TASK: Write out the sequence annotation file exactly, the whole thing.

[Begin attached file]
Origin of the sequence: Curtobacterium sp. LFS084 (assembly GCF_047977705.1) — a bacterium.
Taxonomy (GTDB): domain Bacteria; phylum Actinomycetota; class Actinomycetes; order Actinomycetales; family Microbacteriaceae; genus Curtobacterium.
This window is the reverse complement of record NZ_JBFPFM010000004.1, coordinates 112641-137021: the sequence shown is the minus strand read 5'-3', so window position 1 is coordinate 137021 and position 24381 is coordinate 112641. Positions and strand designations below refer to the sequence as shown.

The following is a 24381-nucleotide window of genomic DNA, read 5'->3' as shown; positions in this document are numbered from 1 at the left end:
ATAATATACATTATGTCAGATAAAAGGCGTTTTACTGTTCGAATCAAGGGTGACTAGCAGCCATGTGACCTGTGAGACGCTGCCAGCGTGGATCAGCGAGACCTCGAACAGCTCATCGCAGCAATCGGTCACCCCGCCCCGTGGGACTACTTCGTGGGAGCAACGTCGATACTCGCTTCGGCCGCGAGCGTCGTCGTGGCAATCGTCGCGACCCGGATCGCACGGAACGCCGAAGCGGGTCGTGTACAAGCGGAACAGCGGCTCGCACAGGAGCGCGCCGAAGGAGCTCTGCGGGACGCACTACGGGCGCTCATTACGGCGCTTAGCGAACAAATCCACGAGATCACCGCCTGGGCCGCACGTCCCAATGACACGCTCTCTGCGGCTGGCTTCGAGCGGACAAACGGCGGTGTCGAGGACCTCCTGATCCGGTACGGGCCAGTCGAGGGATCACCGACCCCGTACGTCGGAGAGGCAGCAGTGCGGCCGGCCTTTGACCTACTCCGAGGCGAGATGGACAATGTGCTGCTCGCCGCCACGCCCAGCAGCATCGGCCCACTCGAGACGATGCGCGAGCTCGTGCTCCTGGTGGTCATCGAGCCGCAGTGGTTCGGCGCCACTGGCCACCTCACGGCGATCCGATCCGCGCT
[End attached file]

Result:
Origin of the sequence: Curtobacterium sp. LFS084 (assembly GCF_047977705.1) — a bacterium.
Taxonomy (GTDB): domain Bacteria; phylum Actinomycetota; class Actinomycetes; order Actinomycetales; family Microbacteriaceae; genus Curtobacterium.
This window is the reverse complement of record NZ_JBFPFM010000004.1, coordinates 112641-137021: the sequence shown is the minus strand read 5'-3', so window position 1 is coordinate 137021 and position 24381 is coordinate 112641. Positions and strand designations below refer to the sequence as shown.

The following is a 24381-nucleotide window of genomic DNA, read 5'->3' as shown; positions in this document are numbered from 1 at the left end:
ATAATATACATTATGTCAGATAAAAGGCGTTTTACTGTTCGAATCAAGGGTGACTAGCAGCCATGTGACCTGTGAGACGCTGCCAGCGTGGATCAGCGAGACCTCGAACAGCTCATCGCAGCAATCGGTCACCCCGCCCCGTGGGACTACTTCGTGGGAGCAACGTCGATACTCGCTTCGGCCGCGAGCGTCGTCGTGGCAATCGTCGCGACCCGGATCGCACGGAACGCCGAAGCGGGTCGTGTACAAGCGGAACAGCGGCTCGCACAGGAGCGCGCCGAAGGAGCTCTGCGGGACGCACTACGGGCGCTCATTACGGCGCTTAGCGAACAAATCCACGAGATCACCGCCTGGGCCGCACGTCCCAATGACACGCTCTCTGCGGCTGGCTTCGAGCGGACAAACGGCGGTGTCGAGGACCTCCTGATCCGGTACGGGCCAGTCGAGGGATCACCGACCCCGTACGTCGGAGAGGCAGCAGTGCGGCCGGCCTTTGACCTACTCCGAGGCGAGATGGACAATGTGCTGCTCGCCGCCACGCCCAGCAGCATCGGCCCACTCGAGACGATGCGCGAGCTCGTGCTCCTGGTGGTCATCGAGCCGCAGTGGTTCGGCGCCACTGGCCACCTCACGGCGATCCGATCCGCGCT